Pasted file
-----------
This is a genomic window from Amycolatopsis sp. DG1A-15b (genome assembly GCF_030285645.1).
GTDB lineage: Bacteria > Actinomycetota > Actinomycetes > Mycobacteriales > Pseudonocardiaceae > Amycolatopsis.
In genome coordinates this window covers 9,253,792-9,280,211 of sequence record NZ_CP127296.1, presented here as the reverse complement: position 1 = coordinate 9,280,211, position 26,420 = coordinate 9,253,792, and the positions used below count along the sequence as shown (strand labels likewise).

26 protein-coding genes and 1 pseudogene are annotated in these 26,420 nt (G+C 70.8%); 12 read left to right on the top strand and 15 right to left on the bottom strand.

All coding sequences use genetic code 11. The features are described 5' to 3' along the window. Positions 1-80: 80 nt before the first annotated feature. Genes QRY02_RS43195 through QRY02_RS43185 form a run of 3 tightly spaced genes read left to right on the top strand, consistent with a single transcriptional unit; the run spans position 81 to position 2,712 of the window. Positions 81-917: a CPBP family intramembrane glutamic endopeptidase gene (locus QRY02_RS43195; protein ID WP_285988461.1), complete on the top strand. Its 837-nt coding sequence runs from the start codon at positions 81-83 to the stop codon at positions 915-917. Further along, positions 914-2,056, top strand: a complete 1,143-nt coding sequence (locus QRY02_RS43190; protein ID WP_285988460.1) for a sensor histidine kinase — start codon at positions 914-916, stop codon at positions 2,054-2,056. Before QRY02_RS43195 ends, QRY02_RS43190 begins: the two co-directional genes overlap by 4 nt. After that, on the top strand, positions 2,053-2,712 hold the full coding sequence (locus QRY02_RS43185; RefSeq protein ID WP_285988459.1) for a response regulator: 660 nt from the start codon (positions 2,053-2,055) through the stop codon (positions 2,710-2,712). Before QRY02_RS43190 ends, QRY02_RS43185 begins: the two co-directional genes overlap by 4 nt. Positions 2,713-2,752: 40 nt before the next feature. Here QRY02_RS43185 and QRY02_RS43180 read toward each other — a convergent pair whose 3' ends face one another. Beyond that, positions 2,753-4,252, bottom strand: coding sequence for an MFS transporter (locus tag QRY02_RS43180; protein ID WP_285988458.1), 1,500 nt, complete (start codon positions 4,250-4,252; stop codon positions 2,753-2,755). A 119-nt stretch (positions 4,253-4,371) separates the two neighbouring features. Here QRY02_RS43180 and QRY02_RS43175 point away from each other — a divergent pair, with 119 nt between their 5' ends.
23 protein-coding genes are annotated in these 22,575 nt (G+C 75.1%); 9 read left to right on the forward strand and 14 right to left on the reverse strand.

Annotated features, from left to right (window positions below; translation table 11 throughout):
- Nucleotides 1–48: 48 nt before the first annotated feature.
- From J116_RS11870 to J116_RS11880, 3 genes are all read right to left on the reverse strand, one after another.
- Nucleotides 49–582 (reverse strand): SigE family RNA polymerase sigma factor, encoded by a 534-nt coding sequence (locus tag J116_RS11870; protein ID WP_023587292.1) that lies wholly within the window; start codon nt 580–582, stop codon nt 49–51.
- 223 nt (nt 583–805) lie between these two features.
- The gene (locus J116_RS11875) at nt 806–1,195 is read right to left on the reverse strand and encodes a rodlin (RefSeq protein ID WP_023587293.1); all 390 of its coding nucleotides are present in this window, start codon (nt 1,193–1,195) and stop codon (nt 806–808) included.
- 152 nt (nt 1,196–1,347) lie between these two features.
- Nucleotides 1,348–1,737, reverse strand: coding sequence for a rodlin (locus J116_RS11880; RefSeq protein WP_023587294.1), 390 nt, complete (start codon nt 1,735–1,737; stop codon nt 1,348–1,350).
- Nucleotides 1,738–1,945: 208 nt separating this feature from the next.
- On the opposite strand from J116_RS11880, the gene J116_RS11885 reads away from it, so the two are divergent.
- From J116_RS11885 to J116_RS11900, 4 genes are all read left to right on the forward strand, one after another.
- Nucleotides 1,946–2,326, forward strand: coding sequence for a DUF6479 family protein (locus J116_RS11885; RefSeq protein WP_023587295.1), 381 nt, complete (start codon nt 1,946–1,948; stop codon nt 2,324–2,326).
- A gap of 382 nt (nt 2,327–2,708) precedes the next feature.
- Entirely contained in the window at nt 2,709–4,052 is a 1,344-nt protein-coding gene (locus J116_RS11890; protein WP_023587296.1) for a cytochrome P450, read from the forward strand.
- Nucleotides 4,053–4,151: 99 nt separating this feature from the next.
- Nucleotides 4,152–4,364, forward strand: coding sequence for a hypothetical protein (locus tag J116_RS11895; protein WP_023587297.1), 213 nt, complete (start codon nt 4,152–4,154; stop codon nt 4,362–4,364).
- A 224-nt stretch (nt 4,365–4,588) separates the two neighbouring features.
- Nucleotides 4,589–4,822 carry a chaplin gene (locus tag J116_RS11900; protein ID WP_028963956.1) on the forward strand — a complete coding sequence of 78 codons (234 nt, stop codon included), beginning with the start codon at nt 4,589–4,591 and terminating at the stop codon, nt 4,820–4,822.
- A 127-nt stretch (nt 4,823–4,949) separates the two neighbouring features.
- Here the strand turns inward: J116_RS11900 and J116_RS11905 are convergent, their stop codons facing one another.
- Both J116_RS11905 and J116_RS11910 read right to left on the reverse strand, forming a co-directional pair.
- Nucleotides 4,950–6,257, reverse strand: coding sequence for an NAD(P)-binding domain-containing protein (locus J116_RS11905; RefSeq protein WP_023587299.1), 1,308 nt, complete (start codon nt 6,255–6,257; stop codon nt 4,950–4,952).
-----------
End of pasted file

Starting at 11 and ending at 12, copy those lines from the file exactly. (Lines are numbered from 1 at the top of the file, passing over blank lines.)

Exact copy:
- 223 nt (nt 583–805) lie between these two features.
- The gene (locus J116_RS11875) at nt 806–1,195 is read right to left on the reverse strand and encodes a rodlin (RefSeq protein ID WP_023587293.1); all 390 of its coding nucleotides are present in this window, start codon (nt 1,193–1,195) and stop codon (nt 806–808) included.